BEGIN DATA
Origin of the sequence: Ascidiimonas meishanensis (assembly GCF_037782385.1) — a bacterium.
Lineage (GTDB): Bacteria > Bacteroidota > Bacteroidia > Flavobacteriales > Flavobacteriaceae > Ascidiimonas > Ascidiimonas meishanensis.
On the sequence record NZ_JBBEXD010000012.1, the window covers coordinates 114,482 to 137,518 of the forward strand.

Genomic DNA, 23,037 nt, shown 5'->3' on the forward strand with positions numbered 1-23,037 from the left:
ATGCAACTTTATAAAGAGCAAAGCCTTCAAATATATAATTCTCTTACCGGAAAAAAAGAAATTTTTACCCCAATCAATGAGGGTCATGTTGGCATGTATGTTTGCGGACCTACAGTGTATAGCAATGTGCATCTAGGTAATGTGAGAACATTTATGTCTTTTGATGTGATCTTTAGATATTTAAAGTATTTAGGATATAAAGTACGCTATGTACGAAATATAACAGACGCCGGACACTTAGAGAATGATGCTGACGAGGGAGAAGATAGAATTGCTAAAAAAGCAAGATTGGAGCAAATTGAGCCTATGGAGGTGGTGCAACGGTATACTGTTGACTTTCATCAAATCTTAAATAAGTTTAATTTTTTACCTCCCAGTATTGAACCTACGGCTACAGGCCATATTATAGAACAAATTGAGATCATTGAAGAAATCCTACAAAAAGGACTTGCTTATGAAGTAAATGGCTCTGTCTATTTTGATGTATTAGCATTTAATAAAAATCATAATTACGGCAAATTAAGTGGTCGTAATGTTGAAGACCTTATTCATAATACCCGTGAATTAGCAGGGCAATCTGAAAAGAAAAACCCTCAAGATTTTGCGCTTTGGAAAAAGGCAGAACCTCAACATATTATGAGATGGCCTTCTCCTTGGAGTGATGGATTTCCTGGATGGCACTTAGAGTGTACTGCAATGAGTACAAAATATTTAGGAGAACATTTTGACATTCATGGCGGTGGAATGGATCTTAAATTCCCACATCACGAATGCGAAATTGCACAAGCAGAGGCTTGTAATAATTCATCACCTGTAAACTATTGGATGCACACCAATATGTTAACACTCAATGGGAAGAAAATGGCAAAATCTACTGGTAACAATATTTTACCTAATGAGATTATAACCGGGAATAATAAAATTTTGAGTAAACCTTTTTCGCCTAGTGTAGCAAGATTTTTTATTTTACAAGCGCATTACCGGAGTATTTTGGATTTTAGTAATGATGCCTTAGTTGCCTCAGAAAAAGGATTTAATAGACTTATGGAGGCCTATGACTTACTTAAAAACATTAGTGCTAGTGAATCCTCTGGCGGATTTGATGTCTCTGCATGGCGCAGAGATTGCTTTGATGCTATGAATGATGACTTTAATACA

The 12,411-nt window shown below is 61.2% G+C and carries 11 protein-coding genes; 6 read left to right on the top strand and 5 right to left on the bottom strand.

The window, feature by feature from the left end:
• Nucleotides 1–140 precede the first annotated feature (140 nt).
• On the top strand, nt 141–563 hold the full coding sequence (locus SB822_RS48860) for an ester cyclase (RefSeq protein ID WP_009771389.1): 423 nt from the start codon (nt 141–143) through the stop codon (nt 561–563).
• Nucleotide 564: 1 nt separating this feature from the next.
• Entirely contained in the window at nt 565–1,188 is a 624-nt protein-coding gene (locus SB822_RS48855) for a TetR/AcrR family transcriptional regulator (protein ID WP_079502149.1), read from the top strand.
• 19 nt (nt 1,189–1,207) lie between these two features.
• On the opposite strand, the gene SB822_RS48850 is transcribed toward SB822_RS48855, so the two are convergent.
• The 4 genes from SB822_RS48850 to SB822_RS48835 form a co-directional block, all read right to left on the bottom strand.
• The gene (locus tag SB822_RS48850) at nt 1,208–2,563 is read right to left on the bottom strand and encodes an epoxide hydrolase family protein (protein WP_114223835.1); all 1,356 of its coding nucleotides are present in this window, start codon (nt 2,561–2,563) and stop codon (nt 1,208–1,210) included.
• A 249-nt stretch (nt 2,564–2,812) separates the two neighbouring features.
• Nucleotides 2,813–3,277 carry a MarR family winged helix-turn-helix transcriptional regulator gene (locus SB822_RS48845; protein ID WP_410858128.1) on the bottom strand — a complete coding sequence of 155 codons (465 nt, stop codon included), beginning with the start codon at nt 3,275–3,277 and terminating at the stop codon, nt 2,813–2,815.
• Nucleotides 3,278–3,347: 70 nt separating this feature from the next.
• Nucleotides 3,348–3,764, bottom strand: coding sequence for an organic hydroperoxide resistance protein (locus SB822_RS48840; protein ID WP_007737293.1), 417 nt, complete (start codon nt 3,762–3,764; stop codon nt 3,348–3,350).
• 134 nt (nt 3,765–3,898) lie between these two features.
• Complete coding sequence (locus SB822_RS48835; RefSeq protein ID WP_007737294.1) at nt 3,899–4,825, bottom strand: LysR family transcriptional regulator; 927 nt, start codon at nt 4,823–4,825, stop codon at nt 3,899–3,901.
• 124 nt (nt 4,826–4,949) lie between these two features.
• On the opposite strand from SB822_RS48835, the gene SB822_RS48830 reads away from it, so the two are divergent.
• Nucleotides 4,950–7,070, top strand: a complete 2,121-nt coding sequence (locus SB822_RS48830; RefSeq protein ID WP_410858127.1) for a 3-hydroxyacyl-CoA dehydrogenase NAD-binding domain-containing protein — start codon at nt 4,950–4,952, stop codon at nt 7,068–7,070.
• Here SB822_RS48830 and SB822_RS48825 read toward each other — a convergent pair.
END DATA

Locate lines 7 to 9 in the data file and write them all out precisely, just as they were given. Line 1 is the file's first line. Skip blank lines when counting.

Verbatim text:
The window, feature by feature from the left end:
• Nucleotides 1–140 precede the first annotated feature (140 nt).
• On the top strand, nt 141–563 hold the full coding sequence (locus SB822_RS48860) for an ester cyclase (RefSeq protein ID WP_009771389.1): 423 nt from the start codon (nt 141–143) through the stop codon (nt 561–563).